Canine Gait and Posture – a Breedwatch 2016 presentation

Dr Constanza Gomez Alvarez is a lecturer in musculoskeletal biology at Surrey University Vet School. She has worked on several projects with the Dachshund Breed Council, looking at gait in relation to IVDD. Her presentation at the KC’s Breedwatch Education Day 2016 covered canine gait and posture.

Locomotion or gait is the means of transport of animals. Dogs are able to perform several different gaits, including the walk, trot and canter. In the walk (and amble) 3 feet are on the ground simultaneously. In the trot, 2 feet, diagonally opposed, are on the ground simultaneously. In the canter (and gallop), the gait is not symmetrical.

Dogs maintain a specific dynamic posture during each of these activities. Kinematics is the study of this motion and Kinetics is the study of the forces associated with motion. Constanza uses pressure plates and motion markers with video filming to capture canine movement. The data can be converted into a 3D model of a dog’s movement.

Static posture can be defined as the way a dog stands. This is the result of conformation but is also acquired due to compensatory mechanisms that may be linked to pain, lameness and weaknesses. Dynamic posture can be defined as the way a dog moves. Both static and dynamic posture can be different between dog breeds, due to a range of factors.

Standing aims to save energy, be comfortable and to be pain-free. The Centre of Gravity of a dog is always biased towards the front due to the weight of its head. Typically this bias is 60:40, but can be more like 70:30 in a Greyhound. Body Condition Score also affects these pressure weightings.

lame_dogConstanza described how lameness can be observed and how it translates into pressure readings which provide an objective measurement of what is happening. Observing transitions between different gait states is also useful in identifying lameness. She defined lameness as gait abnormalities due to pain.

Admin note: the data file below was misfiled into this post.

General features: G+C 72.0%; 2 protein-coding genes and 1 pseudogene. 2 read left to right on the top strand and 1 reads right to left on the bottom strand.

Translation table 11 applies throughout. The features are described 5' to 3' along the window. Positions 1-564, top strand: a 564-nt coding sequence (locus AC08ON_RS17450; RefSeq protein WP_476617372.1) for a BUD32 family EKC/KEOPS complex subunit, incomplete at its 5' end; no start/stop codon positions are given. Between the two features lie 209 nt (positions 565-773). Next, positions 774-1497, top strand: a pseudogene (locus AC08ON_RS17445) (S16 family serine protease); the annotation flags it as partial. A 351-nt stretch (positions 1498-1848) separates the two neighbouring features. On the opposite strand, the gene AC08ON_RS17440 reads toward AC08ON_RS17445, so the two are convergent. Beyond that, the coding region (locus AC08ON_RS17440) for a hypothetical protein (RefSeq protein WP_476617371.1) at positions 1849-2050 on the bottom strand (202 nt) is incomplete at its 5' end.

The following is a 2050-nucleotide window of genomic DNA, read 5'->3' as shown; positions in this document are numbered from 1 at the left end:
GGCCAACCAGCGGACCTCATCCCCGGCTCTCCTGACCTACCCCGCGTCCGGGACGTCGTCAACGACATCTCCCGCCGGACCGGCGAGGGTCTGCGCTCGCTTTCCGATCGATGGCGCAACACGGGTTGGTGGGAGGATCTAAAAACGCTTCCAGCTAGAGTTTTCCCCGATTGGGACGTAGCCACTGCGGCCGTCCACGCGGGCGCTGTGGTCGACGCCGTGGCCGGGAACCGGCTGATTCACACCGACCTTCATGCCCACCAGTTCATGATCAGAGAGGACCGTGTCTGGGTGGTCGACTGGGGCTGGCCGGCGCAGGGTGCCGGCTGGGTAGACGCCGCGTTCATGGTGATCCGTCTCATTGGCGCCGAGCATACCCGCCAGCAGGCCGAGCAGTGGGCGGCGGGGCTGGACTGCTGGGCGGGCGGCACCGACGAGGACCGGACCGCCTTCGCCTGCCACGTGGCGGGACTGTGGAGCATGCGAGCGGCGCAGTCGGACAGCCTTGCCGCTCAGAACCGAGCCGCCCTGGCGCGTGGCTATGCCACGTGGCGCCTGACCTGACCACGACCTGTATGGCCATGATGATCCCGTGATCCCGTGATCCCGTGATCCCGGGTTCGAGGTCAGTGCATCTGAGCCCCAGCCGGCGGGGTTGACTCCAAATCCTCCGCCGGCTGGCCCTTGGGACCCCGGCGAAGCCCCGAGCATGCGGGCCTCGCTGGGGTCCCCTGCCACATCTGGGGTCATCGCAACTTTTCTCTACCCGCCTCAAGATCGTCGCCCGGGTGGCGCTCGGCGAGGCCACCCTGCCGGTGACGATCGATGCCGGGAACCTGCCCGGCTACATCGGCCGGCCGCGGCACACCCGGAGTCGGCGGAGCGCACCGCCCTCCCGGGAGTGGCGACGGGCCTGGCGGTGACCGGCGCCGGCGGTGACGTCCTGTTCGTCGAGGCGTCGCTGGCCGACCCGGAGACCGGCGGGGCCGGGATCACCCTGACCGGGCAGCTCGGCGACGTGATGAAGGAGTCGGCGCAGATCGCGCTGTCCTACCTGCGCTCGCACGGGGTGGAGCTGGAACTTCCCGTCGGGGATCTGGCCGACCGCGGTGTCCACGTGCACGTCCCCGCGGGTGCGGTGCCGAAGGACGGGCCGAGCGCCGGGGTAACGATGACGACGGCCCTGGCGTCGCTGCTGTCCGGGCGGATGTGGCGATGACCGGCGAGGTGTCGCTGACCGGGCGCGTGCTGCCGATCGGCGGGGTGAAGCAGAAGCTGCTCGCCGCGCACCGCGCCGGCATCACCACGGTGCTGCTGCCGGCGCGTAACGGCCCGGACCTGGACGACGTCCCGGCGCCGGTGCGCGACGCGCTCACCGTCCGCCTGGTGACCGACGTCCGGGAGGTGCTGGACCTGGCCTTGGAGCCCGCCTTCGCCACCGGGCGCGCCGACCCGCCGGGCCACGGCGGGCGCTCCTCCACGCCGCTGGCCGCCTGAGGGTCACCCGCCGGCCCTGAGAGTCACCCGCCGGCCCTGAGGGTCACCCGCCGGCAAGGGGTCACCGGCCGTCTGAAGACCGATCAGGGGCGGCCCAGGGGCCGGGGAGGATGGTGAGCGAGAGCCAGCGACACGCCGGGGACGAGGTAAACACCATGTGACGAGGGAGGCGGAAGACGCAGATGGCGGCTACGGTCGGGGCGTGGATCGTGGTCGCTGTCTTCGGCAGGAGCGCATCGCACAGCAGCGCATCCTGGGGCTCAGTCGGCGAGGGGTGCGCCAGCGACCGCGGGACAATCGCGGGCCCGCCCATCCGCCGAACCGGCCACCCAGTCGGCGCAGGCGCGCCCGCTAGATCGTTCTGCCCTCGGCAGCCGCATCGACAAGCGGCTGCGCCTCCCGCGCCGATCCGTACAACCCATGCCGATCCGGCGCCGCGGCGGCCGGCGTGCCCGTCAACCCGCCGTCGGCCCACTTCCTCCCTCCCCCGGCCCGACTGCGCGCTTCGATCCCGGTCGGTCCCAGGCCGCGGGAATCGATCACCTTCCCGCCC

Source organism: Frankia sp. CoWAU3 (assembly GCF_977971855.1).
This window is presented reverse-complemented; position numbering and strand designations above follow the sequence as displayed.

Examples of abnormal gait and lameness:

  • Distal limb injuries – Wounds, cuts, thorns – sudden lameness, unilateral, attention to the foot (licking)
  • Upper limb disease – bilateral, insidious – intermittent – chronic, difficulties raising, getting into car, well-muscled forelimbs, weaker behind
  • Stifle lameness – cranial cruciate ligament rupture. Sudden, unilateral, compensates with weight on front, tail lifted during lame hind stance
  • Intermittent skipping – medial patellar luxation, unable to extend the limb while walking, toed-in, squat gait
    • Surgery is usually required at Puttnam scores of 2 or more. Pain correlates with Score.
    • Exercise and muscle-tone are important.
  • Forelimb lameness in giant breeds – OCD – unilateral, shortened stride. Need arthroscopic exam
  • Elbow dysplasia – gradual forelimb lameness, bilateral. Very painful, weight pushed back

lameness_definitionsThe presentation demonstrated the subtle differences between different types of gait abnormalities and showed how important it is to understand the mechanics of what is happening. Many of the questions asked by the participants suggested this is a topic which some judges find particularly hard to understand. I feel it would be really useful to have video clips illustrating the various types of lameness available in the KC Academy for judges to view.

The other excellent resource for breeders, owners and judges is Rachel Paige Elliott’s Dogsteps.

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